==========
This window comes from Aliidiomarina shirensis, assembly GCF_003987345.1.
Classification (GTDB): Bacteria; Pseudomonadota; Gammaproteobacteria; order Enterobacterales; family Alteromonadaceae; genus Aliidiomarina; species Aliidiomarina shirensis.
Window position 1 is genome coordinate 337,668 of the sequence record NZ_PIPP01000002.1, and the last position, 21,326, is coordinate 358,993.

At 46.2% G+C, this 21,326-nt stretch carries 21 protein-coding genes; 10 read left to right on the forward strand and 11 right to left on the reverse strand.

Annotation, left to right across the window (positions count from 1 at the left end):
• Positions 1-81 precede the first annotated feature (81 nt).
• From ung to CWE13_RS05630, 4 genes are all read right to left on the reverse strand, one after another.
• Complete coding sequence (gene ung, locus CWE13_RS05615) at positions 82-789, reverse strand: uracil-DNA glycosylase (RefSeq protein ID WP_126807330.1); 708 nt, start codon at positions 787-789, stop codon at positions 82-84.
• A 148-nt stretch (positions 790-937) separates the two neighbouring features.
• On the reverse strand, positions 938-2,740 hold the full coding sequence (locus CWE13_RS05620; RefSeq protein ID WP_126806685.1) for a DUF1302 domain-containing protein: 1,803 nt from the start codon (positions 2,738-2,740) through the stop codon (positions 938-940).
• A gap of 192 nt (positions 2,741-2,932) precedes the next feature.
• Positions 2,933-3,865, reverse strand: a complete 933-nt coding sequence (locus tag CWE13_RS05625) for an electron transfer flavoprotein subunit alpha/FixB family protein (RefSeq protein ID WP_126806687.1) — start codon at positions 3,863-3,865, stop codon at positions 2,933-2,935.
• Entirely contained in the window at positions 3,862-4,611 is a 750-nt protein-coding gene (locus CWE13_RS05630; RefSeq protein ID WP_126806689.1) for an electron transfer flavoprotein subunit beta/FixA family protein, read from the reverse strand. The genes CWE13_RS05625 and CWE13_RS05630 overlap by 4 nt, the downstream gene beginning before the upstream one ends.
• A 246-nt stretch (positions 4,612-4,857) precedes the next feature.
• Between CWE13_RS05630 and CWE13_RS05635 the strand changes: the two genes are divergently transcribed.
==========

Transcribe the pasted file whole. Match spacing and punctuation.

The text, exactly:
This window comes from Aliidiomarina shirensis, assembly GCF_003987345.1.
Classification (GTDB): Bacteria; Pseudomonadota; Gammaproteobacteria; order Enterobacterales; family Alteromonadaceae; genus Aliidiomarina; species Aliidiomarina shirensis.
Window position 1 is genome coordinate 337,668 of the sequence record NZ_PIPP01000002.1, and the last position, 21,326, is coordinate 358,993.

At 46.2% G+C, this 21,326-nt stretch carries 21 protein-coding genes; 10 read left to right on the forward strand and 11 right to left on the reverse strand.

Annotation, left to right across the window (positions count from 1 at the left end):
• Positions 1-81 precede the first annotated feature (81 nt).
• From ung to CWE13_RS05630, 4 genes are all read right to left on the reverse strand, one after another.
• Complete coding sequence (gene ung, locus CWE13_RS05615) at positions 82-789, reverse strand: uracil-DNA glycosylase (RefSeq protein ID WP_126807330.1); 708 nt, start codon at positions 787-789, stop codon at positions 82-84.
• A 148-nt stretch (positions 790-937) separates the two neighbouring features.
• On the reverse strand, positions 938-2,740 hold the full coding sequence (locus CWE13_RS05620; RefSeq protein ID WP_126806685.1) for a DUF1302 domain-containing protein: 1,803 nt from the start codon (positions 2,738-2,740) through the stop codon (positions 938-940).
• A gap of 192 nt (positions 2,741-2,932) precedes the next feature.
• Positions 2,933-3,865, reverse strand: a complete 933-nt coding sequence (locus tag CWE13_RS05625) for an electron transfer flavoprotein subunit alpha/FixB family protein (RefSeq protein ID WP_126806687.1) — start codon at positions 3,863-3,865, stop codon at positions 2,933-2,935.
• Entirely contained in the window at positions 3,862-4,611 is a 750-nt protein-coding gene (locus CWE13_RS05630; RefSeq protein ID WP_126806689.1) for an electron transfer flavoprotein subunit beta/FixA family protein, read from the reverse strand. The genes CWE13_RS05625 and CWE13_RS05630 overlap by 4 nt, the downstream gene beginning before the upstream one ends.
• A 246-nt stretch (positions 4,612-4,857) precedes the next feature.
• Between CWE13_RS05630 and CWE13_RS05635 the strand changes: the two genes are divergently transcribed.